Moving the HME Industry Forward

Legislative/Advocacy

Medtrade Spring – AAHomecare Spreads the Word to a Packed House

March 17, 2014

LAS VEGAS – Tom Ryan knows the pain felt by many providers in today’s competitive bidding climate. As an NY-based provider, the president and CEO of AAHomecare told a packed house on day two of Medtrade Spring last week that he bid on 35 competitive bidding contracts. He emerged with one bid award, and considerably less revenue.

“I know what you guys are going through,” said Ryan during the Medtrade Spring AAHomecare Update on March 11 at the Mandalay Bay Convention Center. “It is tough as hell. We are all fatigued, but the only way we are going to win this battle is to get up every single day and fight, fight, fight. We can’t do it alone. I need you, and you need us.”

“I want to warn against becoming fatigued and surrendering this ship,” added Robert Steedley, chairman of AAHomecare. “Even though there is not a great big ribbon-tied success story to hand to you today, we are moving forward. If you are a member of AAHomecare, thank you and stay with us. Do not surrender. If you’re not a member, get involved…We need you.”

One way to possibly move forward in the next couple of weeks is through the sustainable growth rate (SGR) legislation that Congress is bound to enact at the end of March. “We have some opportunities ahead of us where we can fix some things that are egregious right now,” said Ryan. “We have a small window with this SGR fix where we believe we can get an amendment attached…such as binding bids to make the program more fair.”

Jay Witter, vice president, Government Affairs, added that he and AAHomecare officials are working with House and Senate committees to include key components of the market pricing program (MPP) in the large piece of SGR legislation.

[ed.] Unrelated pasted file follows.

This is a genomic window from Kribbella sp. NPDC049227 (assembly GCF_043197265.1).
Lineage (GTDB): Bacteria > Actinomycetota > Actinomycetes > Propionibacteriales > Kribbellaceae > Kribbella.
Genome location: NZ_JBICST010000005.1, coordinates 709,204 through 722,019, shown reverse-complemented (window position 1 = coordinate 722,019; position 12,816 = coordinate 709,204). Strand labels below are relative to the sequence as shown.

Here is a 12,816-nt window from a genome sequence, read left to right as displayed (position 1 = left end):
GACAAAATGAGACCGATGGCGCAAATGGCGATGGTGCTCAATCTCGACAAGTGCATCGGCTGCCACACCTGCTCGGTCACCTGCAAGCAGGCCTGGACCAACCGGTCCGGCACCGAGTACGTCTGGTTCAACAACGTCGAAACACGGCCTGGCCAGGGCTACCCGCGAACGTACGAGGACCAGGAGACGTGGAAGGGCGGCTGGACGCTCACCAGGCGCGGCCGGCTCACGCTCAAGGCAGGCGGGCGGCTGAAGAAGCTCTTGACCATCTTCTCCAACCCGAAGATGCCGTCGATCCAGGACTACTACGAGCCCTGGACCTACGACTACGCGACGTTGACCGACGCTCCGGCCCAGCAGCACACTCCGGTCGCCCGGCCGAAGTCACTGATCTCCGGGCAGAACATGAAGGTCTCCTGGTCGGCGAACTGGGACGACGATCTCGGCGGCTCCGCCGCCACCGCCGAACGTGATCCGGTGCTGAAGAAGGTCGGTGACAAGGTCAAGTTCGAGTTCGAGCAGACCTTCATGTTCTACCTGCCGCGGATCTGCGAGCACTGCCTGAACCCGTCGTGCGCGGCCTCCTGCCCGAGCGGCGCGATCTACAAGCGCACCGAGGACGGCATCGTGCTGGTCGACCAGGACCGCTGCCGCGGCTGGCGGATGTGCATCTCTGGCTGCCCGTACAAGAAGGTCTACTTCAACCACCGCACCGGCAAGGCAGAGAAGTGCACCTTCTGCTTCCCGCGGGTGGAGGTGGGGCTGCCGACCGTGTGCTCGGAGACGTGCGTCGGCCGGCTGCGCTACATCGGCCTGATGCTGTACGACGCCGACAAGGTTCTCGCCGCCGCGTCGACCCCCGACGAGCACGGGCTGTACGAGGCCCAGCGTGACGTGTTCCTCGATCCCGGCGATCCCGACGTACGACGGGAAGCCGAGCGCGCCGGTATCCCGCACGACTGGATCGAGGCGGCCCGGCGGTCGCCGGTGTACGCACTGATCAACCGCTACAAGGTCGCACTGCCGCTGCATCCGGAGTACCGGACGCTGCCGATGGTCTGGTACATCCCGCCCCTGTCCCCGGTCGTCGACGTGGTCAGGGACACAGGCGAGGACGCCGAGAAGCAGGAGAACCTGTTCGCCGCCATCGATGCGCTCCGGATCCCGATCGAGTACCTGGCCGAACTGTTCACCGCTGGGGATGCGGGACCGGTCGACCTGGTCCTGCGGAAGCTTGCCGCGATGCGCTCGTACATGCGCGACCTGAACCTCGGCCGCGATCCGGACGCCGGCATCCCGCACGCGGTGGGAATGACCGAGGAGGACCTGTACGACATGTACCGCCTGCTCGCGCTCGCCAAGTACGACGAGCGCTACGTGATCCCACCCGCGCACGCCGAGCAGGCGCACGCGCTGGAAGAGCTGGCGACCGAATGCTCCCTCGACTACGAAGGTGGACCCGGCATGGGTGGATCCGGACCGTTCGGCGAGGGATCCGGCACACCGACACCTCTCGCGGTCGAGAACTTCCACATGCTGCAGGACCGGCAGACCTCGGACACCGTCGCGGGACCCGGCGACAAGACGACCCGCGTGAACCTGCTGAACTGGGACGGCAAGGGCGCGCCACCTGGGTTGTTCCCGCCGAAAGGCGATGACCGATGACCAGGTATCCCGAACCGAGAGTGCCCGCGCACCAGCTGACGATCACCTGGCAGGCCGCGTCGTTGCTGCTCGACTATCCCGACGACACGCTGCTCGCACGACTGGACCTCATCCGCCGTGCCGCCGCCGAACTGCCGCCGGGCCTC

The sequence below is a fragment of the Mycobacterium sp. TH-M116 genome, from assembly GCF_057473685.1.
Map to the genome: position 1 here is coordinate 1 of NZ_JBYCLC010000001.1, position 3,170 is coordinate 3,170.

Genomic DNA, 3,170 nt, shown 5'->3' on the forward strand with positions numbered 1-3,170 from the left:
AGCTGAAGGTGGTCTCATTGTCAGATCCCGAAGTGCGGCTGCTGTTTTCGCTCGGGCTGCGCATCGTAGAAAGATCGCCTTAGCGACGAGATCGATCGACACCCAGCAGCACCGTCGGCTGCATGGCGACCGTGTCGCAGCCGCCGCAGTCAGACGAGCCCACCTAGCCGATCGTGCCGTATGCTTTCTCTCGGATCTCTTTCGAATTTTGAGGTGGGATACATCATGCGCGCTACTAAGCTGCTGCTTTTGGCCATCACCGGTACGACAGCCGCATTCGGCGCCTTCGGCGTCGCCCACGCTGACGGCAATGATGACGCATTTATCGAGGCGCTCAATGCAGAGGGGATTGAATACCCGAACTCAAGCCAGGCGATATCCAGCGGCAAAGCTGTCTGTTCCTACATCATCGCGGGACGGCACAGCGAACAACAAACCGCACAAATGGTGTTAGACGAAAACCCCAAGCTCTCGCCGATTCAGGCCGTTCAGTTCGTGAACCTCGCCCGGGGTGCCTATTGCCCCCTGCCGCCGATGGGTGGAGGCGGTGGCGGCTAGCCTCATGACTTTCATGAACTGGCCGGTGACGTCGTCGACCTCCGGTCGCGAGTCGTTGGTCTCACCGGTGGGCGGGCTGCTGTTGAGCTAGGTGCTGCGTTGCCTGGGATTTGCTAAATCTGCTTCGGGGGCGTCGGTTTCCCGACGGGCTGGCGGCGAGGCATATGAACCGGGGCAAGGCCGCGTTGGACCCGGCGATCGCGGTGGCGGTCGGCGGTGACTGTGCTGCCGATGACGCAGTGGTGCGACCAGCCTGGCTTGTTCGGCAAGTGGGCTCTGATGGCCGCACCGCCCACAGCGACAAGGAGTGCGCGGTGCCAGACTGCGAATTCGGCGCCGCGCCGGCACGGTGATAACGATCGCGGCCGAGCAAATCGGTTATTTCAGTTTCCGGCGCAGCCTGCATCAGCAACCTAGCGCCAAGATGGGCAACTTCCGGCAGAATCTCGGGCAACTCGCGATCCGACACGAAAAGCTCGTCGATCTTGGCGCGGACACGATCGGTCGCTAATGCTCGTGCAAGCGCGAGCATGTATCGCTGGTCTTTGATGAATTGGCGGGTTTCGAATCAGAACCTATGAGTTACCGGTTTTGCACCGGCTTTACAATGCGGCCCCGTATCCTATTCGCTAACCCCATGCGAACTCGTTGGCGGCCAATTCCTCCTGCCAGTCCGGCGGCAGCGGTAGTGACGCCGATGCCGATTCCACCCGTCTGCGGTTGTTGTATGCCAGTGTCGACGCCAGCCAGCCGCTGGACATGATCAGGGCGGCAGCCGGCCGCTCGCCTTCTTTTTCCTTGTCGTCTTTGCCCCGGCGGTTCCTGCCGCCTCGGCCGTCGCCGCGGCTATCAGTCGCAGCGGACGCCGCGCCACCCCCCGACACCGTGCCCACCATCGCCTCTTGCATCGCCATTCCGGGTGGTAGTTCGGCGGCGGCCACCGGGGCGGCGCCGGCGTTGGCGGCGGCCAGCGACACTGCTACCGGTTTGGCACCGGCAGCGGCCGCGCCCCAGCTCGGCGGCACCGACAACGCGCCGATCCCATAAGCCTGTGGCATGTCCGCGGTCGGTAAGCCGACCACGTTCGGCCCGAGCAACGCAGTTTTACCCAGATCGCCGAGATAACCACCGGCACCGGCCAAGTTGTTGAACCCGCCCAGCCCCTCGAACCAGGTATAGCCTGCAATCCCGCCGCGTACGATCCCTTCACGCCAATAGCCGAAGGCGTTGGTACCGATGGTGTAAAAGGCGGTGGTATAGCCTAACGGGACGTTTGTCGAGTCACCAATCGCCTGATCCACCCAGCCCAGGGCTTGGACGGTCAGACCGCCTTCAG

“For the first time, we got a provision in a Senate Finance Committee markup,” said Witter. “The issue is small—it deals with licensure in competitive bidding. But it is the first time the committee has ever officially voiced concern with competitive bidding. It’s a huge step forward…We have a place marker in there, so we are fighting to expand that…We are working to get something done in a very short time. Tell your stories and have your patients tell their stories.”

In the Soup
With this month’s release of the Advanced Notice of Proposed Rule Making (ANPRM), CMS confirmed that competitive bidding rates will eventually be applied throughout the country in 2016. “If you didn’t think competitive bidding was coming,” said Ryan. “You are in the soup…If you’re in a rural area, you’re not going to get increased market share, you are just going to get egregious prices.”

Witter called the ANPRM’s inclusion of non-bid areas a disaster. “You [rural providers] are just going to get the prices,” lamented Witter. “You are not going to get any increased volume. It is just not fair, but it’s coming by 2016. Enough is enough. We need the rural Senators to be outraged by this.”

Witter and his colleagues continue to hear; Why aren’t patients complaining? “And that is the irony,” he said. “You take care of the patient, and the patient has never known what was going on. Now patients are being affected, and we want their voices heard on Capitol Hill…We need a campaign where patients say, ‘I need my HME.’”

As for HR 1717, it has 171 cosponsors, and Witter deadpans that the magic number is “more.” As the bill to replace current competitive bidding methodology with the market pricing program, the legislation gains clout with each new cosponsor, and that could add up to crucial influence.

Kim Brummett, senior director, Regulatory Affairs, AAHomecare, outlined the following recommendations for audit reform:
• conduct independent reviews of contractors to hold them accountable;
• enact interest penalties for MACs when claims are overturned;
• remove ability for MACs to issue clarifications;
• enhance review of DME providers who do not respond to audit requests;
• limit the number of audits a DME provider can receive during a given period;
• reinstate “clinical inference” policy;
• require that electronic health records include DME medical necessity documentation; and
• mandate use of a template in power mobility device (PMD) prior authorization demonstration.